San Bernardino

President's Pledge of Federal Help for Dallas is No Guarantee
Florida was denied $5M by FEMA after Orlando nightclub attack

Dallas police stand watch near the scene where five Dallas police officers were killed on Thursday in Dallas. (Ron Jenkins/Getty Images)

President Barack Obama ’s pledge Friday to send “whatever” federal help Dallas officials might need after an attack that left five police officers dead could send a wave of agents and experts to Texas, but it doesn’t guarantee that local officials will get everything they ask for.  

Obama, speaking from Poland where he is attending a NATO summit , said he spoke with Dallas Mayor Mike Rawlings to “convey the deepest condolences of the American people.” The president said he also conveyed that “the federal government will provide whatever assistance Dallas may need as it deals with this tremendous tragedy.”  

Obama Backs iPhone Searches, But Not ‘Willy-Nilly’ Access
Certain Criminal Cases Should be the Exceptions

Obama, at the SXSW event in Austin, Texas, weighs in on the dispute over iPhone searches in criminal cases.  (Photo by Neilson Barnard/Getty Images for SXSW)

President Barack Obama believes law enforcement should be able to force Apple to unlock iPhones when investigating certain criminal cases, but he cautioned against “willy-nilly” searches of mobile devices.  

Obama’s comments were among his most substantive on the ongoing debate about Apple’s dispute with the Justice Department, which wants the technology behemoth to unlock an iPhone used by one of the shooters in last year's mass workplace killing in San Bernardino, Calif. His administration has been trying to help bring about a resolution, but so far as failed to do so.  

4 Surprises From Obama's Town Hall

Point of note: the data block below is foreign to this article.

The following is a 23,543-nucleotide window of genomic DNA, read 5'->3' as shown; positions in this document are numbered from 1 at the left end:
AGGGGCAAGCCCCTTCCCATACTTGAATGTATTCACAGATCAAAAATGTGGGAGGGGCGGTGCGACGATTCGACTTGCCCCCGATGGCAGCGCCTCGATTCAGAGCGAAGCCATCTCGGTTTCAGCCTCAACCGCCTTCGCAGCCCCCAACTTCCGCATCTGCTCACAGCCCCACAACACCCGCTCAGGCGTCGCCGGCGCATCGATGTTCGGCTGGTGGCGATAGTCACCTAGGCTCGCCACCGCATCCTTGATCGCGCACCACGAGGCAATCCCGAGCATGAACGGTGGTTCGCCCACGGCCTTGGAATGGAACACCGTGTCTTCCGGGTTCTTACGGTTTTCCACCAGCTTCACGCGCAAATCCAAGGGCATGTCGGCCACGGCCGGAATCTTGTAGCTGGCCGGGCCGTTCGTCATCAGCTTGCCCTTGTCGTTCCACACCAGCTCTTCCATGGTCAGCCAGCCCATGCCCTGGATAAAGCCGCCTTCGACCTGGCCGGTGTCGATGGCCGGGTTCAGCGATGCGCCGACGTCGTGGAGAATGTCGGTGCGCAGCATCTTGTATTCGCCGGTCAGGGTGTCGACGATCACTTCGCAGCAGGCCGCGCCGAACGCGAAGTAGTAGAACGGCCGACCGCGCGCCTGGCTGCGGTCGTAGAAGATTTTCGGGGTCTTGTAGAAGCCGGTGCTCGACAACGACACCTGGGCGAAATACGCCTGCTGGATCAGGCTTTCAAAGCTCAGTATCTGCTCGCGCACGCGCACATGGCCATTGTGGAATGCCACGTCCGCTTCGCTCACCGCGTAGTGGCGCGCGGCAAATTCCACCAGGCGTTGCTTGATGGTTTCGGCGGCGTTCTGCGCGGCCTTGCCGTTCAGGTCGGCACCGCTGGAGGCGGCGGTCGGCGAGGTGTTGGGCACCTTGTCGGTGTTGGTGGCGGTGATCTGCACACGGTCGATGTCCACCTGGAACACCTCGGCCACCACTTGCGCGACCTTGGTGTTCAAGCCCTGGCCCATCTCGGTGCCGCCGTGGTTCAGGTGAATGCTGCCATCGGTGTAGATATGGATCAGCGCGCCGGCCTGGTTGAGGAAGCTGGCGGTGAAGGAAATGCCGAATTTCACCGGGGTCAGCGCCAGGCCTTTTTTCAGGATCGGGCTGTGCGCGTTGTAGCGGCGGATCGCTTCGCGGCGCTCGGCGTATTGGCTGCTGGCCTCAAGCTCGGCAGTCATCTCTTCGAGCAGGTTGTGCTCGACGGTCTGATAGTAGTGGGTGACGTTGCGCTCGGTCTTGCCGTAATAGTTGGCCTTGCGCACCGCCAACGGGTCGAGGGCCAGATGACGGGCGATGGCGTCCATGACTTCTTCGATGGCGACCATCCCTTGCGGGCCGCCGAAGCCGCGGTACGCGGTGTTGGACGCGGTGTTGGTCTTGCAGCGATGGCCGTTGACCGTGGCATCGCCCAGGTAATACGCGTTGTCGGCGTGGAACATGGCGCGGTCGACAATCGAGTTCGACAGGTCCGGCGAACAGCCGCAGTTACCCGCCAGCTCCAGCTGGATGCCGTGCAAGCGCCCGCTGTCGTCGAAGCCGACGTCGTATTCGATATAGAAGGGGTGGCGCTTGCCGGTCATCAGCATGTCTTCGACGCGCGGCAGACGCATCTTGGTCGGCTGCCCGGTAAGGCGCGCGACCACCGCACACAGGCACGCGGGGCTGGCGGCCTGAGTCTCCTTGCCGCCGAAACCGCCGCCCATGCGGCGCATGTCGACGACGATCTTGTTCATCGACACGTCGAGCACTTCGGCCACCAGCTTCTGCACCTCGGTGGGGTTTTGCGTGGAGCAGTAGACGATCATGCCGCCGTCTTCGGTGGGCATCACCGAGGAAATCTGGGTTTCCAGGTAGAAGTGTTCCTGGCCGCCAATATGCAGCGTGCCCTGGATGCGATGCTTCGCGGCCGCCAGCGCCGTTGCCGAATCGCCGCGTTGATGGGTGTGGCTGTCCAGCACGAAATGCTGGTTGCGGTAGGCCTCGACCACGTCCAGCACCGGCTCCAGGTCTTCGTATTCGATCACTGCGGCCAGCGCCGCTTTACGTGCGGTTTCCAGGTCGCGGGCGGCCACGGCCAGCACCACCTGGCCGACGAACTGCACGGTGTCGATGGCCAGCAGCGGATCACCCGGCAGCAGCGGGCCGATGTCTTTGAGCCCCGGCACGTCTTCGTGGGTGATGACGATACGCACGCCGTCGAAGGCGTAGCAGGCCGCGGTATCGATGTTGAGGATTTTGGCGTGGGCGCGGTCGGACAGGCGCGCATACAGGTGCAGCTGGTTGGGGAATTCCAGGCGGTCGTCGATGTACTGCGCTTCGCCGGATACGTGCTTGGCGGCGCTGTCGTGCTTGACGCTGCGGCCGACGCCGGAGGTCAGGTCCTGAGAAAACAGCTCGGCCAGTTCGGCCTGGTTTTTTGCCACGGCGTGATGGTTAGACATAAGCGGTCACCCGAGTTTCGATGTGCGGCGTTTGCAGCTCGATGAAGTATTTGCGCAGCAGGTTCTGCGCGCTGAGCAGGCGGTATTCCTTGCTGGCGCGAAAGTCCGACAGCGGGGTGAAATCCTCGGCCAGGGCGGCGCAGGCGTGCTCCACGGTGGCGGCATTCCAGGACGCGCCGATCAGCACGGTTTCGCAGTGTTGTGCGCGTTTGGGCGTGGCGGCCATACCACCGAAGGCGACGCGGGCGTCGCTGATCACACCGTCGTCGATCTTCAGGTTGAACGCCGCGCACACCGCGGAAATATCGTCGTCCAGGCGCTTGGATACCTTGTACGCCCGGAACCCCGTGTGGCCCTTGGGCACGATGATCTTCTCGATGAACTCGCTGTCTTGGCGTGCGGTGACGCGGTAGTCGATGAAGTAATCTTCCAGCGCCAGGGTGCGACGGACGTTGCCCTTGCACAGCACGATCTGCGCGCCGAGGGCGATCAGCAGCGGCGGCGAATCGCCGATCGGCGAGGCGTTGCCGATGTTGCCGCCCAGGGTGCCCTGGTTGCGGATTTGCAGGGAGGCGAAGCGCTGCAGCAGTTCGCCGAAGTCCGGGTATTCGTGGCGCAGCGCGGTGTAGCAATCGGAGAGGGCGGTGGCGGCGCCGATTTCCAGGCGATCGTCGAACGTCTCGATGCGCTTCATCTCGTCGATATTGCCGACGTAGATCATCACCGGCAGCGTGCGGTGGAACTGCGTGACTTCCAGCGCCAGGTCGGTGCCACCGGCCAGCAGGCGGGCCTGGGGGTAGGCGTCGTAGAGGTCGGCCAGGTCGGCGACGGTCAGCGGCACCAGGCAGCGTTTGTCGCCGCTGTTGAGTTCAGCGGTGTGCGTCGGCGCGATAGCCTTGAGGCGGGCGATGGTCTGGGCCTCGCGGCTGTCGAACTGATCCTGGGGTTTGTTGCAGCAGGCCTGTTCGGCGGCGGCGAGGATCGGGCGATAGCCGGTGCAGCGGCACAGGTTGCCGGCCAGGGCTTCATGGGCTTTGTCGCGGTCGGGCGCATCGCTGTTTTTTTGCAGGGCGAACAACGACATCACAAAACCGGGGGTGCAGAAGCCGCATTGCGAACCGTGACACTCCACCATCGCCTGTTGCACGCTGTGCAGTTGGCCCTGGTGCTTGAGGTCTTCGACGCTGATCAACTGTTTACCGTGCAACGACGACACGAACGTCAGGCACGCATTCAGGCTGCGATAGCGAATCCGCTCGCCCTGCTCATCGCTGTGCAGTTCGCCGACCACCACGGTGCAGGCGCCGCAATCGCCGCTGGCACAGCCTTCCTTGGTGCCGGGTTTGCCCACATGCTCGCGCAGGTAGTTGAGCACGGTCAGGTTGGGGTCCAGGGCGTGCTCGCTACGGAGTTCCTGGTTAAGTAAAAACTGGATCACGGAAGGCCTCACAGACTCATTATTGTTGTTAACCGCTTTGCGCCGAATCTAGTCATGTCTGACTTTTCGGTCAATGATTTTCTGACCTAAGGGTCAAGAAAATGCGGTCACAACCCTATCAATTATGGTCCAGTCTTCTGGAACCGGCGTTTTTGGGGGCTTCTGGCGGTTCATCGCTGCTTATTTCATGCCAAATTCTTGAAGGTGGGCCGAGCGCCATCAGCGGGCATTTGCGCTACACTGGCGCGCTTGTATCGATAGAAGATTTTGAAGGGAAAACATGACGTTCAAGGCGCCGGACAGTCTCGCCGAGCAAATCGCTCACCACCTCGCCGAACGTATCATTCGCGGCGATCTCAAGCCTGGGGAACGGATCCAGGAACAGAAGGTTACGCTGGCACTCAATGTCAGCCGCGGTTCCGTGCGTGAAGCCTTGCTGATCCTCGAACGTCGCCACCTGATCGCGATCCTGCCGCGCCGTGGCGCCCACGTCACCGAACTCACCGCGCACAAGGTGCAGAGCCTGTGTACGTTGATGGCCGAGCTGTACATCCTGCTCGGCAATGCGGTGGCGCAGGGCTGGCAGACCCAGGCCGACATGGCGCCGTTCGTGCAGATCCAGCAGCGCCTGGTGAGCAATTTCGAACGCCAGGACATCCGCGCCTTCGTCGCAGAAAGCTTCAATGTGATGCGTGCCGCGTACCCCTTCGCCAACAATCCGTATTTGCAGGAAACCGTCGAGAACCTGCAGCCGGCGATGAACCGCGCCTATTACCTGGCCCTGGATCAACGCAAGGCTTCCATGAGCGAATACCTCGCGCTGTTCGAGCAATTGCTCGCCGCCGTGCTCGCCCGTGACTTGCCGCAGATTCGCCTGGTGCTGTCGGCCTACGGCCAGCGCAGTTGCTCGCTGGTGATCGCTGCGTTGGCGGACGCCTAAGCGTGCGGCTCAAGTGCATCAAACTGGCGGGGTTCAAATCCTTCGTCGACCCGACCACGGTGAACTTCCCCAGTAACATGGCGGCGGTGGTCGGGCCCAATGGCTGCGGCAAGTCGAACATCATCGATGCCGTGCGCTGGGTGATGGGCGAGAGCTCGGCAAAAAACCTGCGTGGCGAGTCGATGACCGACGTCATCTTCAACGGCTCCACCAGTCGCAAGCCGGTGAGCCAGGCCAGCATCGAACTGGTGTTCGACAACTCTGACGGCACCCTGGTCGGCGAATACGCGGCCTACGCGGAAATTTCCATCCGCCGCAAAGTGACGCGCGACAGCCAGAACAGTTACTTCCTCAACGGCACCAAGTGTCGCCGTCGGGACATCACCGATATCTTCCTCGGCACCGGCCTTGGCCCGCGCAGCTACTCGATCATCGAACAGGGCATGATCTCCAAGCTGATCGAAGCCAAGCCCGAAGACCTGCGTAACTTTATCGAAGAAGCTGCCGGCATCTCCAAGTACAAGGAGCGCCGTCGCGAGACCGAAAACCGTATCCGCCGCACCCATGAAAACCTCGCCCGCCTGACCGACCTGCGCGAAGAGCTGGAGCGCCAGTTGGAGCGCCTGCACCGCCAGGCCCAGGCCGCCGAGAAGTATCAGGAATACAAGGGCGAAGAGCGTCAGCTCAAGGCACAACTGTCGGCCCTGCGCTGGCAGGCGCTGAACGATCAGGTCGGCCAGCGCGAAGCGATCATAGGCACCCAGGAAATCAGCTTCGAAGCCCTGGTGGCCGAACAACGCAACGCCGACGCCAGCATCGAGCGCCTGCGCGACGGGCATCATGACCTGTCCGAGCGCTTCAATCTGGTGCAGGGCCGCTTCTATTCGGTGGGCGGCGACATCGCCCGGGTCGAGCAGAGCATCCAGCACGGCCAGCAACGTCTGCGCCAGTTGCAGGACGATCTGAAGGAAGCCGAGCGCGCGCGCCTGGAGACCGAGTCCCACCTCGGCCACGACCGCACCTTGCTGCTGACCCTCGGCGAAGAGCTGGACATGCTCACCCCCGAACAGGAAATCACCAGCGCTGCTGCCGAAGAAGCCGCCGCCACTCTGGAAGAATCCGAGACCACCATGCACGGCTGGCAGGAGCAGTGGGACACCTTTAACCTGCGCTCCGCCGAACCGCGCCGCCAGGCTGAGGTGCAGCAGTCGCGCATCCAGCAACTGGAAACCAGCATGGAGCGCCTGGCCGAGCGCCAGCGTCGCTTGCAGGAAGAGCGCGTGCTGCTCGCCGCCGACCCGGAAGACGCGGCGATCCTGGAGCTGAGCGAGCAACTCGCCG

Obama listens to a question from Arizona Sheriff Paul Babeu during Thursday's town hall. (Aude Guerrucci/Pool/Getty Images)

President Barack Obama took his plea for gun control to prime time on Thursday, but it is unclear how many minds his CNN town hall will change.  

Obama took questions for just over an hour from CNN anchor Anderson Cooper and audience members, some gun-rights advocates and others from the firearms-control community. The event came several days after Obama unveiled a series of executive actions to beef up the federal background check system and other moves intended to curb mass shootings.  

Obama Poised to Tighten Gun Laws After Holidays

Congressional Republicans and Obama are at a standoff over access to guns. . (Saul Loeb/Pool/Getty Images File Photo)

Senior congressional aides and sources in the gun-control community expect the White House to use its executive powers to tighten federal gun laws shortly after President Barack Obama returns from a Hawaiian vacation in early January.  

White House Press Secretary Josh Earnest said Thursday he anticipates a legal review to continue through the holidays.  

Changes to Gun Laws Appear to Be Beyond Obama's Reach

Obama seemed resigned on Thursday that gun law reform might be beyond his reach. (Chip Somodevilla/Getty Images)

Despite his pleas that changes could help prevent mass shootings like the one that killed 14 on Wednesday in San Bernardino, Calif., President Barack Obama seems resigned that he's mostly powerless to overhaul the country’s gun laws.  

Obama has urged stricter gun laws for much of his tenure, doing so during funerals and vigils for victims during his presidency. But with just 13 months remaining in office, even Obama appears resigned that the “common-sense gun safety laws” for which he often has advocated are out of his reach.